Toyota Tool and Die was similar to Volkswagen for their supplier of CNC machines. They also ran CATIA on IBM AIX boxes. After the initial inquiry, IBM tried their best to keep us out, however, the offer from our side was simple; pay our flight, we will bring up a Sun workstation and a PC and interface between the IBM AIX boxes and the CNC controllers within a day. If it did not work, we would repay the flight and walk away. The price for the complete job with three days of customisation, five PCs for “drip feeding”, and Sun SPARCstation and all source code was about $30,000. It was one of the more pleasant jobs. The airport in Durban was close to Toyota Tool and Die, so by lunchtime we were machining parts. Two hours later we had a cheque for five PCs which were picked up at the local dealer, installed by that evening and all up and running before IBM even visited. The code could also run on an IBM AIX box, which I did as part of the job as there were a few hours before the flight. It basically involved changing a Makefile and some scripts for directory differences. As that was the last big toolroom to automate in South Africa, I simply left the source code on all the boxes, including the IBM as it would have little value to anyone locally. The local computer support department was extremely capable, so after the initial installation, that was the last we heard from the plant.
After the three motor manufacturers had completed their computerisation in the toolrooms, there was not much else that could be done. The software was rock solid and the Unix network was a fortunate choice (PC-NFS for the PCs and Sun's NFS between the IBM CAD systems and the Sun NC code server. For smaller toolrooms, Linux on a PC was a viable option, particularly once Motif ran under Linux or BSD/Unix on PCs. Another very well run toolroom, Smith’s Manufacturing, had a Sun SPARC CAD system for spark erosion, detailed plastic injection parts and a knowledgable computer department. One day was needed to port the system to their SPARCs and network a couple of PCs for local tool path verification plus “drip-feeding”.
The floor pan of a vehicle. Not that impressive on the plot, but a sight that you would not forget if you saw the machine that chewed through the casting with anything from a 63mm fluted cutter to 11mm and 6mm ball nose cutters for finishing off curves. In all, each vehicle probably had two hundred and fifty or more metal pressing parts, with an average of three and a half operations per part (plus a male and female die), so it easily added up to two gigabytes of NC data. The Sun server ran for a year between reboots. During the December shutdown, I would clean out the disk and shutdown the box.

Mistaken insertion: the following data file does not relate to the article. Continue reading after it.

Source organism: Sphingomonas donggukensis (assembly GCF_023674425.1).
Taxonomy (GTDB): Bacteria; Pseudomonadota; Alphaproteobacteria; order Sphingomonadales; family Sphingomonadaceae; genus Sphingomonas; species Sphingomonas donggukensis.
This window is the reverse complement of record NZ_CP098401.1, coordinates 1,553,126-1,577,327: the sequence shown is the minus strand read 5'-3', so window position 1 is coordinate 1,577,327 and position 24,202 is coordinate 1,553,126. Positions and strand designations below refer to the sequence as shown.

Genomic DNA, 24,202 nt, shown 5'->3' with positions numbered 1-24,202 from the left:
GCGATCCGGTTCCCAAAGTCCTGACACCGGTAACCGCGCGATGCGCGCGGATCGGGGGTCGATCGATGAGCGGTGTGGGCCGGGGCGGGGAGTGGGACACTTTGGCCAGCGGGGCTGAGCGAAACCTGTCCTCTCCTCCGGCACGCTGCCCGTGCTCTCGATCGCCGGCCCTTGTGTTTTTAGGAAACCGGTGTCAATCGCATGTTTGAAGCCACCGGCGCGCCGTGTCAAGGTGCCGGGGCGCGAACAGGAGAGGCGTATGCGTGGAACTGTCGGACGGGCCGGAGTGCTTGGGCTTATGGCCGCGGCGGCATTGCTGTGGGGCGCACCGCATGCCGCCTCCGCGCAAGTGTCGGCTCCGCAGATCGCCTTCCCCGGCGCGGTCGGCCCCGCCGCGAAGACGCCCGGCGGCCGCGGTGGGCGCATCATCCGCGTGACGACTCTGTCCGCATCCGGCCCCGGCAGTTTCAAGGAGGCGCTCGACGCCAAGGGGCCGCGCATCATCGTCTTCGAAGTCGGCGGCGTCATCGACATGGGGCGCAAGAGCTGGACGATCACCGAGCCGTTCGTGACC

The DEC Alpha workstation was bought due to the good fortunes of toolroom
software. I had ported the software to a standard Linux distribution
shortly after buying the DEC workstation, but the Linux on a PC was no
match in 1995. The other ports were to Sun SPARCs. I always kept a running
system with a complete port of the software to swap out in the event of a
failure at Delta or one of the other component suppliers.
Take a quick look at the screen shot; the paths could be scaled, rotated, or multiple paths could be plotted in different colours over the same screen. This was to identify any surface plunging or improperly closed digitizing files. It also allowed the machinist to verify that the casting was properly positioned on the milling machines, as there is no way anyone can visualise a couple of hundred thousand lines of NC code without graphics. A large casting took some time to produce at a foundry and cost thousands of dollars. Welding up a major mistake was not feasible, so we would like to think that the software paid for itself many times over.
This was a fairly risky project which none of the motor vehicle companies wanted to try out. They had bought extremely expensive software from either Fidia or Cliks in Japan for surface inversion. Basically, what was required was pushing a mesh over all the NC points, offsetting for material thickness tangentially to the surface and generating the NC code of the opposite tool. I looked into using a network of Transputers with standard C code, but there were no takers.